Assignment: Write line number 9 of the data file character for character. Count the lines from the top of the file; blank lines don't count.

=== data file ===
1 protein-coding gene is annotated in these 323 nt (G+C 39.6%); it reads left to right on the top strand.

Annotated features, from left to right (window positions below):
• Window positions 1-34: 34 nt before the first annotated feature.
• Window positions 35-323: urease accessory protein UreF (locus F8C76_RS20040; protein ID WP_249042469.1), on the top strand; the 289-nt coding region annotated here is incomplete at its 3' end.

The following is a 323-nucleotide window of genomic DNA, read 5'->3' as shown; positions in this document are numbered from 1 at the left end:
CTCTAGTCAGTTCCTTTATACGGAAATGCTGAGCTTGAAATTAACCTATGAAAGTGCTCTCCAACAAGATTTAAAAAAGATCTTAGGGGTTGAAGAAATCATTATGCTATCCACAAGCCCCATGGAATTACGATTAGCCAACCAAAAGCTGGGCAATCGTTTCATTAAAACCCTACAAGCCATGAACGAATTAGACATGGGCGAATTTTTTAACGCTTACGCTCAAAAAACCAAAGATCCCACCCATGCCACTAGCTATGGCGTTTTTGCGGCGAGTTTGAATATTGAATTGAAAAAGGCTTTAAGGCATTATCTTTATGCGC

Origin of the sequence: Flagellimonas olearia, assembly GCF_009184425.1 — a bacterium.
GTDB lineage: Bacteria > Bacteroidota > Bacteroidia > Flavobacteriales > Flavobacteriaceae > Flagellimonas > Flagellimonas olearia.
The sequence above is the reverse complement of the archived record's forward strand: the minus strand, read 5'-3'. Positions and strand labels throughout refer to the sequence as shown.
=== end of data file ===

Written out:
The sequence above is the reverse complement of the archived record's forward strand: the minus strand, read 5'-3'. Positions and strand labels throughout refer to the sequence as shown.